Technology Used for Multiple Programs

 

We are exploiting technology from the third party sources described below in more than one of our programs.

 

National Institutes of Health—AAV production

 

In 2007, we entered into a non‑exclusive license agreement with the NIH, which we amended in 2009 and 2013. The patents under this license cover technology to produce AAV vectors in insect cells. We may only grant sublicenses under this agreement with the NIH’s consent, which may not be unreasonably withheld. The standard 20‑year term for the underlying patents will expire in 2022.

 

Payment obligations to the NIH under this license agreement include a low single‑digit percentage royalty on the net sales of licensed products by us or on our behalf; development and regulatory milestone payments; and an annual maintenance fee creditable against royalties. We do not have to pay royalties or milestone fees under this agreement if we have to pay royalties or milestone fees under our 2011 agreement with the NIH, described below, for the same product. Under the license agreement, we have agreed to meet benchmarks in our development efforts, including as to development events, clinical trials and marketing approval, within specified timeframes.

 

The NIH may terminate this agreement in specified circumstances relating to our insolvency or bankruptcy. We may terminate this agreement for any reason, in any territory, subject to a specified notice period.

 

National Institutes of Health—AAV5

 

In 2011, we entered into another license agreement with the NIH, superseding an earlier agreement. This agreement was amended in 2016. Under this agreement, the NIH granted us an exclusive, worldwide license to patents relating to AAV5 for use in therapeutic products to be delivered to the brain or liver for treatment of human diseases originating in the brain or liver but excluding arthritis‑related diseases, and a non‑exclusive, worldwide license to patents relating to AAV5 for all other diseases. We refer to the products licensed under this agreement as AAV5 products. We may grant sublicenses under this agreement only with the NIH’s consent, which may not be unreasonably withheld. The standard 20‑year term for the underlying patents will expire in 2019.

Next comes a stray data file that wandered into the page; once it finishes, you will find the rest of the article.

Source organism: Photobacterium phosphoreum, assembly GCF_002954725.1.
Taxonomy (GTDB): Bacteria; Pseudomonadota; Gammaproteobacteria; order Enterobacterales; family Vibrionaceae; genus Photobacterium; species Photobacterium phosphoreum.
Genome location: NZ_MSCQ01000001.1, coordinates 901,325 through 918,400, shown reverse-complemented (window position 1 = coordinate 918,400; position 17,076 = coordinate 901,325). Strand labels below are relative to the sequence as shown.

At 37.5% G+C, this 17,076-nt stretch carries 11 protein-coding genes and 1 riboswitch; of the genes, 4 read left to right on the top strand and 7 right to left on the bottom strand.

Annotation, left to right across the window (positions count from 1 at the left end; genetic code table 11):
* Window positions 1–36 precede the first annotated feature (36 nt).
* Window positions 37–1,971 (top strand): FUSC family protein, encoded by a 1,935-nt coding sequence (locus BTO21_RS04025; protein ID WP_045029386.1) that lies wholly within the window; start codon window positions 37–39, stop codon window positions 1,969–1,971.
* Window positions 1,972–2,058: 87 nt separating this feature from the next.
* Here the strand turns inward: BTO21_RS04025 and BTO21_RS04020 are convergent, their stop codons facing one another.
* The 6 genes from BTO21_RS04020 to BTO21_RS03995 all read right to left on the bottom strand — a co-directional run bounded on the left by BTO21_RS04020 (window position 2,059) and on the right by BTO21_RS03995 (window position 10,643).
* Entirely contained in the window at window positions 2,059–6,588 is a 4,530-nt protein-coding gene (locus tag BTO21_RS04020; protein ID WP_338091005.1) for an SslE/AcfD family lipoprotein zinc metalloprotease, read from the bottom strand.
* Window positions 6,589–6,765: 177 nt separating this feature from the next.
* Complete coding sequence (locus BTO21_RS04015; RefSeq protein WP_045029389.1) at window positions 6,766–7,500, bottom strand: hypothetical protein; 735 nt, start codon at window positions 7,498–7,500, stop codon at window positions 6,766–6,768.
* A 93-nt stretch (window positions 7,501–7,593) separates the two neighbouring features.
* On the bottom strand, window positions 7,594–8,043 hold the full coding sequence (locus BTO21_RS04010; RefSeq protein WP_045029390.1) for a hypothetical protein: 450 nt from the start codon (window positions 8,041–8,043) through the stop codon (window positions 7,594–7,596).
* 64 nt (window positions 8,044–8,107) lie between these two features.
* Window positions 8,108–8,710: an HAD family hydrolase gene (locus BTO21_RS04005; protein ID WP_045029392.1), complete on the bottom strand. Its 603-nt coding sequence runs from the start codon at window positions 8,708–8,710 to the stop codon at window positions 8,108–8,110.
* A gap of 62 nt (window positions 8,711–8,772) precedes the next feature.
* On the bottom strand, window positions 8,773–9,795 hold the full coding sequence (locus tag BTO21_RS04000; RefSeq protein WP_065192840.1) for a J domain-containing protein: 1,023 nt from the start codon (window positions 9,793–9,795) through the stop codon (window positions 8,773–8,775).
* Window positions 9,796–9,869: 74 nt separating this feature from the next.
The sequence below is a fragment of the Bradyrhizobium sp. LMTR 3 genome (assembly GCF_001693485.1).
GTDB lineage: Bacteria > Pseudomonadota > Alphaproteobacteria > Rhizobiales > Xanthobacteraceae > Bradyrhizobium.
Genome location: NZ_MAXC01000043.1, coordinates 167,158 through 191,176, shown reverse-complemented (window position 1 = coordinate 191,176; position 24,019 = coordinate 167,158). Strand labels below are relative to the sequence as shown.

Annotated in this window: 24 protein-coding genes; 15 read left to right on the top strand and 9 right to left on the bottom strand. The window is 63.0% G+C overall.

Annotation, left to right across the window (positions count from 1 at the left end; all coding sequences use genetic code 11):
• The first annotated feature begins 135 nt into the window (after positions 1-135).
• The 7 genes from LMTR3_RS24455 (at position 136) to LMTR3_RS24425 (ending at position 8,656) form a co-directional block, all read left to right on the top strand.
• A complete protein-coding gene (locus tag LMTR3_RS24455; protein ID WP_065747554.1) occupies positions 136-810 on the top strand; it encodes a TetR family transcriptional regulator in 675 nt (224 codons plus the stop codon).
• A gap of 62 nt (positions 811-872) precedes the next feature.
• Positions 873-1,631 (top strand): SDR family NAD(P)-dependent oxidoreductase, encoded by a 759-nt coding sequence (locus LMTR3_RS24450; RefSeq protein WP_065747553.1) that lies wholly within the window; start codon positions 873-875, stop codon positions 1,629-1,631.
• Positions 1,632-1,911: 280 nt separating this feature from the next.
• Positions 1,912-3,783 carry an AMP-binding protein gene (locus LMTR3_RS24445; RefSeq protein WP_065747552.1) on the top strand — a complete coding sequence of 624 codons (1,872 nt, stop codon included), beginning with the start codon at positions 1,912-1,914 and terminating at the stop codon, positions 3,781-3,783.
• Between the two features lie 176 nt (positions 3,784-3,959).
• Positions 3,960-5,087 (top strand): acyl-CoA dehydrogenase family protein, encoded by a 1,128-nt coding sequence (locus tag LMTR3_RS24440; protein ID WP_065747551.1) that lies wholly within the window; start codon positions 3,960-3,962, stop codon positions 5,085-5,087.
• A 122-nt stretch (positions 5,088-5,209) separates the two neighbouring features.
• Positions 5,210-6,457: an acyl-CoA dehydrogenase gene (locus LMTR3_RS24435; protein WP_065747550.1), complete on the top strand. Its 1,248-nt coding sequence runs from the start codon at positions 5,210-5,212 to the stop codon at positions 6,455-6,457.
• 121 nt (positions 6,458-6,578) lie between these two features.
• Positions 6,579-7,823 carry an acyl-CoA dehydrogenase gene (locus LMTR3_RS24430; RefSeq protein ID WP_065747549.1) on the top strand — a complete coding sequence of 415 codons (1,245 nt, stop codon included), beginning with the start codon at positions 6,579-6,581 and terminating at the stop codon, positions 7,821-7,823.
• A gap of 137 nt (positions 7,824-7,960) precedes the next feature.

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Payment obligations to the NIH under this license agreement include royalties equal to a low single‑digit percentage of net sales of AAV5 products; development and regulatory milestone payments; and an annual maintenance fee creditable against royalties. If an AAV5 product is also covered by our 2007 agreement with the NIH, our obligation to pay royalties on net sales and our obligation to pay milestone fees only apply under this 2011 agreement and not the 2007 agreement. We have agreed to meet benchmarks in our development efforts, including as to development events, clinical trials and marketing approval, within specified timeframes.

 

The NIH may terminate this agreement in specified circumstances relating to our insolvency or bankruptcy. We may terminate this agreement for any reason, in any country or territory, subject to a specified notice period 

 

Protein Sciences

 

In 2016, we revised our existing license contract with Protein Sciences Corporation for the use of its expresSF+ (“SF+”) insect cell line and associated technology for human therapeutic and prophylactic uses (except influenza) to provide us with a royalty free, perpetual right and license to the licensed technology in the field of AAV‑based gene therapy.

 

Technology Used for Specific Development Programs

 

Hemophilia B (AMT-061)

 

Padua